The director shares that Korea offers official development assistance (ODA) for cultural industry projects in other countries. Currently, Korea is one of the biggest providers of ODA to the Philippines, particularly in infrastructure projects.

COLLABORATIONS A Korean artist painted the Baybayin characters for Gusto kong maging mabuting kaibigan a missing letter change one of the words but the gesture was much appreciated

“We see so much potential in the Philippines’ creative pool, especially in music and film,” says Im. “Updates in the production system will go a long way in making the industry more competitive.”

The move to heavily invest in cultural promotion started in 1998 with President Kim Dae-Jung who lived abroad for many years. Following an economic crisis in 1997, his government passed the law for “Cultural Industry Promotion,” which allowed South Korea to invest almost $150 million in efforts to get Korean culture out to the world. “For a long time, we also saw the French and English cultural centers in Korea and we wanted to promote our culture as well,” says Im.

Korean embassies abroad as well as their cultural centers would host their talents to showcase what their idol groups can do. “Now, they are too popular and expensive,” Im laughs. As part of Korea’s Ministry of Culture, Sports, and Tourism (MCST), the KCC also has another mission abroad—to protect their talents.

Following an economic crisis in 1997, the government of President Kim Dae-Jung passed the law for ‘Cultural Industry Promotion,’ which allowed South Korea to invest almost $150 million in efforts to get Korean culture out to the world.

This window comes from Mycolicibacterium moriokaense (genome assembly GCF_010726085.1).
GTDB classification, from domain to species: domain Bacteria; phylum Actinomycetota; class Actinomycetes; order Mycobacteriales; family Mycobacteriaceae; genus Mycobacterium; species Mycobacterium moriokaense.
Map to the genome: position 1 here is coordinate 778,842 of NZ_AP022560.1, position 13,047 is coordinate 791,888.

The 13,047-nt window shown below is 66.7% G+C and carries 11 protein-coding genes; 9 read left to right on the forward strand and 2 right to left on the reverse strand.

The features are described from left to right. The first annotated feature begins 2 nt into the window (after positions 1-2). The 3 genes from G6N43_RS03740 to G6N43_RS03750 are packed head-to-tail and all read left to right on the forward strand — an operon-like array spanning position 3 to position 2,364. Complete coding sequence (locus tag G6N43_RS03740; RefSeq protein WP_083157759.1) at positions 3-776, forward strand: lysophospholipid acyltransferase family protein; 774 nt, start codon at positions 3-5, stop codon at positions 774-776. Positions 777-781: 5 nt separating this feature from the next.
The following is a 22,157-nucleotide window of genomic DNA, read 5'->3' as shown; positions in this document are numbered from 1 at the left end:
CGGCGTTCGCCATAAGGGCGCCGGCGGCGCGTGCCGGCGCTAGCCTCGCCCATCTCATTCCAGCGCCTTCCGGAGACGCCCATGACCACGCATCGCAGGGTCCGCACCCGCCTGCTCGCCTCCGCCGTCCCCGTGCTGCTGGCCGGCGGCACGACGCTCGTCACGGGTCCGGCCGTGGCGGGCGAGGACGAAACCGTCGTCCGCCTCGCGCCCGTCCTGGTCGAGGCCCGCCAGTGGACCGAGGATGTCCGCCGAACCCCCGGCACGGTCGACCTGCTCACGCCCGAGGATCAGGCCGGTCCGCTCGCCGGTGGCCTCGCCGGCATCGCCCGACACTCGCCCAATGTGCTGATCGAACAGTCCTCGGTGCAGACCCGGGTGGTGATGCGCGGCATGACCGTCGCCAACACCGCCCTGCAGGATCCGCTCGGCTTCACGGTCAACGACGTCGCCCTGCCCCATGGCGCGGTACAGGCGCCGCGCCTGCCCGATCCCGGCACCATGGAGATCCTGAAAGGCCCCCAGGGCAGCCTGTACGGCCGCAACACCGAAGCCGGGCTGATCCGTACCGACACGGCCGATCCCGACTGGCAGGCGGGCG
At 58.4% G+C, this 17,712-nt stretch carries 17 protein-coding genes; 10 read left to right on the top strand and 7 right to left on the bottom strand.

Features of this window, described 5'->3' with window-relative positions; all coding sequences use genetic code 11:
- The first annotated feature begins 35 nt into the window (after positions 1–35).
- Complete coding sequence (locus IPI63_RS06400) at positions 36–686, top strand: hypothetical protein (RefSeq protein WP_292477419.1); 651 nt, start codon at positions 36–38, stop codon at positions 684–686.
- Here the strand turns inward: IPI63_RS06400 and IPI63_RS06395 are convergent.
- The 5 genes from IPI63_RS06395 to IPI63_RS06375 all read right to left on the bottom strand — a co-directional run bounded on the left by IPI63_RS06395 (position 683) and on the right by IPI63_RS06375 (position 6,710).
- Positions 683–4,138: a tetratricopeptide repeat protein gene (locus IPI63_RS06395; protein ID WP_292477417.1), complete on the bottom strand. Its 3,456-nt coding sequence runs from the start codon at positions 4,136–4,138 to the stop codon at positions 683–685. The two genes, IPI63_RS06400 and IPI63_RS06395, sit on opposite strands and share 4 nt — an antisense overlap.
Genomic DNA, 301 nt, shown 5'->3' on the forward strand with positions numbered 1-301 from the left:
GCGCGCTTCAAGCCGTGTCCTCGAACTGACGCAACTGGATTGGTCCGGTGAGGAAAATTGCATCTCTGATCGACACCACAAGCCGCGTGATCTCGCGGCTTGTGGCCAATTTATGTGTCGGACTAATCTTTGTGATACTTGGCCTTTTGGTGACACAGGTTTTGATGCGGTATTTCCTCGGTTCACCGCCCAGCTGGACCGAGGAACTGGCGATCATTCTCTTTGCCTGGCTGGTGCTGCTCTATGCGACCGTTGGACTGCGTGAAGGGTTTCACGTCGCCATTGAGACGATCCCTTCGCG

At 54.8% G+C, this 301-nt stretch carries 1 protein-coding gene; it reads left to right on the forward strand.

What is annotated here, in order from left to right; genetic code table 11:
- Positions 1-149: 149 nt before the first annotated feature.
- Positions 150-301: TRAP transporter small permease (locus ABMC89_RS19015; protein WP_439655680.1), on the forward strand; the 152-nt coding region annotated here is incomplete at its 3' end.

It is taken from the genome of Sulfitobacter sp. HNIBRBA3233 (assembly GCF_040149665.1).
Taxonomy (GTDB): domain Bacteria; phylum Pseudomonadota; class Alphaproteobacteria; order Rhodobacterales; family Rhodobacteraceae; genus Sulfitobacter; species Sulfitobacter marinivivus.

“One of our main focus points is to promote our artists abroad,” she said. The MCST also helps protect Korean creators through copyright and earn properly from their work. From musicians, writers, filmmakers, and even webtoon creators. After all, giving artists proper compensation and championing their works abroad provide a healthier environment for them to keep creating.

The term “people-to-people exchanges” is thrown around quite a lot in diplomacy. They are cultural promotion’s biggest allies. Pre-pandemic, Koreans and Filipinos traveled to each other’s countries as students and tourists, pushing for better understanding of each other’s culture. While the Korean culture is stronger as of now, we’re seeing Filipino culture making its way to them as well.

“My daughter is a fan of SB19 and she knows a lot of the lyrics,” says Im. She herself has interest in our local music scene, admitting that she likes the songs of Ben&Ben especially after their collaboration with Young K of Kpop group Day 6. “We hope there will be more opportunities for Filipino music and film to be consumed in Korea,” she says. “We want to be a facilitator for Korean and Filipino artists to come together.”

As I was leaving KCC, Jang Seon-ji, PR officer, pointed out the mural being painted outside the building by a Filipino artist. “Once finished, it will feature two women from Korea and the Philippines, wearing traditional clothing and sharing their culture.”